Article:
During its first decade, the foundation made approximately $15.3 million in grants. The range of grantmaking reflected the Hewletts’ lifelong interests in other cultures and societies, and in improving the quality of life of people locally and globally. Early grants were made to organizations in education, population, performing arts, environment, health, and vital services to support the needy in the Bay Area.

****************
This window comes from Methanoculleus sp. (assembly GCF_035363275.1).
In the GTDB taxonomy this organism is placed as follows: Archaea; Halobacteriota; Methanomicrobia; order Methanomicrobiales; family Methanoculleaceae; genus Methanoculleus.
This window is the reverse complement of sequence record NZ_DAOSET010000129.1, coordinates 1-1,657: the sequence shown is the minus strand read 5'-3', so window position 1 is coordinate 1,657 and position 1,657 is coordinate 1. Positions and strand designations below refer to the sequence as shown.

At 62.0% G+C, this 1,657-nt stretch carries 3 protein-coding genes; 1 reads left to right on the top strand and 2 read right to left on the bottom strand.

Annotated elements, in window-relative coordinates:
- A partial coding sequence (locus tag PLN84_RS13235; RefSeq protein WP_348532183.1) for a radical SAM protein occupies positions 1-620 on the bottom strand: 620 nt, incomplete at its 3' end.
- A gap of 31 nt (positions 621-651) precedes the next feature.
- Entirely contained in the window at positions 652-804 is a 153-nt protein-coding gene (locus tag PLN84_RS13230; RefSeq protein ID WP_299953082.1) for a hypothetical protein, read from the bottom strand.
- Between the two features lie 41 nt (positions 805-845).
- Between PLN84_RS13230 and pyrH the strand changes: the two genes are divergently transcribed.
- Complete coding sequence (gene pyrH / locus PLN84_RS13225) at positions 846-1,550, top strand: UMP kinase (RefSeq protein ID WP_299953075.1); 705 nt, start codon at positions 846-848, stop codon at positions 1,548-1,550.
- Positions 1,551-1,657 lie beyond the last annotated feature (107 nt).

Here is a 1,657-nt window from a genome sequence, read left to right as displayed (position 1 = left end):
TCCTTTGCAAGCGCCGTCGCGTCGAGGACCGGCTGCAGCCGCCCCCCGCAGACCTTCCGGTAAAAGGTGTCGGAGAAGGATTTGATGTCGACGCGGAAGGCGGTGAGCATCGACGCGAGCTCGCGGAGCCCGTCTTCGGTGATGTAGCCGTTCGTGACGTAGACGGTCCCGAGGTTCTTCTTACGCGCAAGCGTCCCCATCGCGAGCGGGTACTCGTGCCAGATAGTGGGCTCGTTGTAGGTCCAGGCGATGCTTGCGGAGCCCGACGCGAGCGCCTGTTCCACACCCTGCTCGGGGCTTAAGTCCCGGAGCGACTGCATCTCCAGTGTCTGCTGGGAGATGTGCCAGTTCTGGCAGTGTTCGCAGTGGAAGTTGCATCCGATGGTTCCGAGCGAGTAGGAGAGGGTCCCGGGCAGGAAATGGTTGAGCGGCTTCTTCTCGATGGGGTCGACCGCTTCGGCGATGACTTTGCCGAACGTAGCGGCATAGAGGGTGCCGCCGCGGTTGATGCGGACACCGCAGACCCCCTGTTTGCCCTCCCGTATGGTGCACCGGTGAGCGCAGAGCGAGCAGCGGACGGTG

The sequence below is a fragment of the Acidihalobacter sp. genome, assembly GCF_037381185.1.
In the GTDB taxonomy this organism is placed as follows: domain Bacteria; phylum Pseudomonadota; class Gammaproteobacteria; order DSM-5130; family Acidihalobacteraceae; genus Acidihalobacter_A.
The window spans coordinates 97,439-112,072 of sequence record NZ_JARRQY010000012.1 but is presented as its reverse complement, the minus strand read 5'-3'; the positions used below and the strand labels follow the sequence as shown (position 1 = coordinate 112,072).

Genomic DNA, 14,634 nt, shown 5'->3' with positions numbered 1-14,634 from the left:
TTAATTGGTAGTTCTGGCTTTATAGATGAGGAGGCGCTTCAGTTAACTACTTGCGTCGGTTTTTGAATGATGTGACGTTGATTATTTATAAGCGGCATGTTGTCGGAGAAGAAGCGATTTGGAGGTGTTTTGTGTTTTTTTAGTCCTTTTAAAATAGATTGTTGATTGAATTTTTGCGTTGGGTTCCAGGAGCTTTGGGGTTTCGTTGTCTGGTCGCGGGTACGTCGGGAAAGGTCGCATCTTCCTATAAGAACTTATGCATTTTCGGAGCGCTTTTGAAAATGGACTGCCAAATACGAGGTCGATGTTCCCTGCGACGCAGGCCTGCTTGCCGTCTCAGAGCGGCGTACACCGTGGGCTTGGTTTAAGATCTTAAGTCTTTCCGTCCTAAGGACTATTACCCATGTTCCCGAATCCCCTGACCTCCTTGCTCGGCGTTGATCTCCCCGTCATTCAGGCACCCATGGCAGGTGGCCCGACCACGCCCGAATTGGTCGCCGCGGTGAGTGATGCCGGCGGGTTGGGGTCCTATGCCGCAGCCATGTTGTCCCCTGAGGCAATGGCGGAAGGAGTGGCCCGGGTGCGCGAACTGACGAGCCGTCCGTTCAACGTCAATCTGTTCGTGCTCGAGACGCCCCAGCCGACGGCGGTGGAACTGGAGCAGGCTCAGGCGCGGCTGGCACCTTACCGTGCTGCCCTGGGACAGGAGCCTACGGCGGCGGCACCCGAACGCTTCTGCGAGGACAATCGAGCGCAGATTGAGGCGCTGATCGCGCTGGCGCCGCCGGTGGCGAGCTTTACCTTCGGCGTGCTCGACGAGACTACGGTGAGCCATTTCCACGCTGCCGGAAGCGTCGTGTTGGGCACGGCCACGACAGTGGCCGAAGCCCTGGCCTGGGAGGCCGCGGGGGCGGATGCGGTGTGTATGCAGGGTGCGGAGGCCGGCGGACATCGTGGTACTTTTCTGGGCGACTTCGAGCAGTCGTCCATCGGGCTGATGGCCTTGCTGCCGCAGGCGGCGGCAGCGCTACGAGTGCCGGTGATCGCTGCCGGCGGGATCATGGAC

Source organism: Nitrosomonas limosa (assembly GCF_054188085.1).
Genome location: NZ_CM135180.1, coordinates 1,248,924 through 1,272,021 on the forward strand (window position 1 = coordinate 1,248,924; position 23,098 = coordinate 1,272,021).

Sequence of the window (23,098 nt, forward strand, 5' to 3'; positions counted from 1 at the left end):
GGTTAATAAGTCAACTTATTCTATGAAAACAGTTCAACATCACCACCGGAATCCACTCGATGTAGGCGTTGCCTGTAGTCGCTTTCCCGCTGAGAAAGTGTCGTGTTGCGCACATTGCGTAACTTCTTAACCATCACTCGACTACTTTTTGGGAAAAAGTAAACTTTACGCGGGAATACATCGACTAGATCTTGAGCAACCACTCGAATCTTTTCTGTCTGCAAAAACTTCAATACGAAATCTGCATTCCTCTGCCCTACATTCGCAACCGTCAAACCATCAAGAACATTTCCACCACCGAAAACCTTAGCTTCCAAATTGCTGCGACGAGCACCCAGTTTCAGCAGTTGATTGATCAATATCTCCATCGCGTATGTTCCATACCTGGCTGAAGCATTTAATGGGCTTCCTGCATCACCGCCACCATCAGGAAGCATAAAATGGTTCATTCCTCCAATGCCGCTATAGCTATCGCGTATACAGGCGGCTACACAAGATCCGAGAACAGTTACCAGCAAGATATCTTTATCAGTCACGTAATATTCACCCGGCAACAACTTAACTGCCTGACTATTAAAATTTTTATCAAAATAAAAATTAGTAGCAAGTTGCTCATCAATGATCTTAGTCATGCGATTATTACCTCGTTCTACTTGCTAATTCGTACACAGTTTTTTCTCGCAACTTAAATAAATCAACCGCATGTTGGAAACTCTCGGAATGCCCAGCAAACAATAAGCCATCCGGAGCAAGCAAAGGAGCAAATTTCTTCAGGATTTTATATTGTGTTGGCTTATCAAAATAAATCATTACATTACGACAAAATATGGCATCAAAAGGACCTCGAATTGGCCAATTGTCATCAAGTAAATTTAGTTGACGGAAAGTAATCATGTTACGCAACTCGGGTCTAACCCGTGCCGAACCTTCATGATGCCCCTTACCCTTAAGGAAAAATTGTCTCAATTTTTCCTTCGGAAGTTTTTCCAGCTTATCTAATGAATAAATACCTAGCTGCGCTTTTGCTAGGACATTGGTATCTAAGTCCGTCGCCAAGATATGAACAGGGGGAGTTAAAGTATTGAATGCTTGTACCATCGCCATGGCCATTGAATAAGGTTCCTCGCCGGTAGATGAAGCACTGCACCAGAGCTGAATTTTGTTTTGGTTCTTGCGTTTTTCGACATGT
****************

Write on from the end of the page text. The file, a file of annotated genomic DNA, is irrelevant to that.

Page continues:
In these years, the Hewlett Foundation operated like many of the 50 other Bay Area family foundations with assets greater than $500,000 — a conservatively managed hybrid of family philanthropy and community trust. Years later, Walter would characterize this time as grantmaking through “networks” rather than “categories.”